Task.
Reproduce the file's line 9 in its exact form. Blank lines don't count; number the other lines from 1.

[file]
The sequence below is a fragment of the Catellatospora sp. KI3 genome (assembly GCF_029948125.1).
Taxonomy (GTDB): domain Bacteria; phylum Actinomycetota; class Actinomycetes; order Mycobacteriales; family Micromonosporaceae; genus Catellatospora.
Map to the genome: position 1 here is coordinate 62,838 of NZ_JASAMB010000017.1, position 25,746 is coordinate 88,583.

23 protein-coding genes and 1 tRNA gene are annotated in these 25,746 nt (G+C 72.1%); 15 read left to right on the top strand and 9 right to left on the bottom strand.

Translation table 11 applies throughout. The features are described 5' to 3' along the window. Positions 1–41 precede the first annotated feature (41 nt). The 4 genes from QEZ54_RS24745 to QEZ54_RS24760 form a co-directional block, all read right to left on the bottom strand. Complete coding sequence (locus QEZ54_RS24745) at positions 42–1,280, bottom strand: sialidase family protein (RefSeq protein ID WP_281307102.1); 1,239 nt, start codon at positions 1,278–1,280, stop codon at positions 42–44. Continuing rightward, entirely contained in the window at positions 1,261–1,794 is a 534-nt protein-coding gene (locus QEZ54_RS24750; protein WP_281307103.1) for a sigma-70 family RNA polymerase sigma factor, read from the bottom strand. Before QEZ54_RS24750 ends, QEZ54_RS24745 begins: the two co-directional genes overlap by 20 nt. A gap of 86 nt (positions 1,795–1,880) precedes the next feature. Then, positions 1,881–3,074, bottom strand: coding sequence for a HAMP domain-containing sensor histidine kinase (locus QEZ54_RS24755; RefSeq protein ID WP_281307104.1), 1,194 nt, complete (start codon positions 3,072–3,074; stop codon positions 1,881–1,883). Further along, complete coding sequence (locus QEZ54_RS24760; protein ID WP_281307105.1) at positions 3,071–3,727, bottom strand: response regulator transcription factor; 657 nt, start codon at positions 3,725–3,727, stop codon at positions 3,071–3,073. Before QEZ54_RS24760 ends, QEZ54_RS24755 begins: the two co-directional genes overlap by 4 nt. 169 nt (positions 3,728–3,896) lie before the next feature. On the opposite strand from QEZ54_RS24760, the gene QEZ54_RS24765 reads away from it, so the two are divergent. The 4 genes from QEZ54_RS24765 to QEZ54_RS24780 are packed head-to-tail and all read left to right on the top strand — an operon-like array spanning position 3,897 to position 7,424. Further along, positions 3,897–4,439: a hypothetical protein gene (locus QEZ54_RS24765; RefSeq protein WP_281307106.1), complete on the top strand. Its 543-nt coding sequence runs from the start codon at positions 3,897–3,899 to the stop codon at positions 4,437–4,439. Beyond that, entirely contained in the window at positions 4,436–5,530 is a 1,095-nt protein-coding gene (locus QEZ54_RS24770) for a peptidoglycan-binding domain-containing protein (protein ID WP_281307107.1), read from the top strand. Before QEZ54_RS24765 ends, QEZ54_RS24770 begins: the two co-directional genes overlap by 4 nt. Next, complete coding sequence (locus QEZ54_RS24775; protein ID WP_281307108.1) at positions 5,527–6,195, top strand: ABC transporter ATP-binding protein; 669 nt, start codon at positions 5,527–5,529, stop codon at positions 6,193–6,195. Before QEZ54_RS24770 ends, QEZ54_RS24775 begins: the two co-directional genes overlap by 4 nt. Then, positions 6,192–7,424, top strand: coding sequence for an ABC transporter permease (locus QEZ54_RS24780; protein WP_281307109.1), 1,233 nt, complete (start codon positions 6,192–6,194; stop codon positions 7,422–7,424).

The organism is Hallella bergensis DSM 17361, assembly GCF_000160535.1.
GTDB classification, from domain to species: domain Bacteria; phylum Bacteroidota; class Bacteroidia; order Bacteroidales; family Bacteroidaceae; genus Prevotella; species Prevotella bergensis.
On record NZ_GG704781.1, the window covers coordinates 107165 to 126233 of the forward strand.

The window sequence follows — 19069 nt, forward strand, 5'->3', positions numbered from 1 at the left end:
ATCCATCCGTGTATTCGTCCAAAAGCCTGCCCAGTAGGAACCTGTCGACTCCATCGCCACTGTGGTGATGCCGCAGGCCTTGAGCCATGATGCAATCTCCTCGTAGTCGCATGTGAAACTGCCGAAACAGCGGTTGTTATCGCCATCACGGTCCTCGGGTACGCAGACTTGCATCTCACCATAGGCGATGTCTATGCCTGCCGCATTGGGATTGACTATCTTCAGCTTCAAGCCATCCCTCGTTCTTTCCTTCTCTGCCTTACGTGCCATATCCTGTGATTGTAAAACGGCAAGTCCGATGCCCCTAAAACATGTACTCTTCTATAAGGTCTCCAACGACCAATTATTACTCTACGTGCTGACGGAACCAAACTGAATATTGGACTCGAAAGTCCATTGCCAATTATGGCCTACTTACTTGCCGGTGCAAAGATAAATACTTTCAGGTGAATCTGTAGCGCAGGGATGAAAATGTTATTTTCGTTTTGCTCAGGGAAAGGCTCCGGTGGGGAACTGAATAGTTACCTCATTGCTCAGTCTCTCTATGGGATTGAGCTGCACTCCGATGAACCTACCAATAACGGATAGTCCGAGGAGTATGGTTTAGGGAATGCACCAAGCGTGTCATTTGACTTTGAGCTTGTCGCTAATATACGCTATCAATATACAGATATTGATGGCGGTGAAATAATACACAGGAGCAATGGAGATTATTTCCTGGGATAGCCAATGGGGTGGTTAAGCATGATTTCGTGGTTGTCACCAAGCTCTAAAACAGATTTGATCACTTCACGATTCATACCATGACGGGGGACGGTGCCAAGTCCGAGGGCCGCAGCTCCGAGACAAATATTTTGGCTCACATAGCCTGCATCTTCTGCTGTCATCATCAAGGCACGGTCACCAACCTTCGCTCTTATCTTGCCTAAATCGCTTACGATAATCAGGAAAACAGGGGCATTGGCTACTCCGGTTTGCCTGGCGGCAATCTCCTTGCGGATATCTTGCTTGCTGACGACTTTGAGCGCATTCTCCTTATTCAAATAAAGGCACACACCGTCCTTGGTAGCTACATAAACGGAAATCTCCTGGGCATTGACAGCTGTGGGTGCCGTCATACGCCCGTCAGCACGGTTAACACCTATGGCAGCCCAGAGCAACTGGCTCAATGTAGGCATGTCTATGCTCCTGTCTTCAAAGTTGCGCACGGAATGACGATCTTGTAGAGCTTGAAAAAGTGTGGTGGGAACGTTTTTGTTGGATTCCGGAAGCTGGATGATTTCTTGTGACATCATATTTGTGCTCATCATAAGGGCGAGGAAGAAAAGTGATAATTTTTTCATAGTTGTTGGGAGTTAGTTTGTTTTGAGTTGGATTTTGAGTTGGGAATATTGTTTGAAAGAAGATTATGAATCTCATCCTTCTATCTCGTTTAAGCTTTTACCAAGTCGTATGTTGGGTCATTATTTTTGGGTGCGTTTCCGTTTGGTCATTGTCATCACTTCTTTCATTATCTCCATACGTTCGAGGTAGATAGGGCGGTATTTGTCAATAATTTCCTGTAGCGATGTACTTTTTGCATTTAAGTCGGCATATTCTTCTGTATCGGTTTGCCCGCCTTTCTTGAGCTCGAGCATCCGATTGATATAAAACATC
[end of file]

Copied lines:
The window sequence follows — 19069 nt, forward strand, 5'->3', positions numbered from 1 at the left end: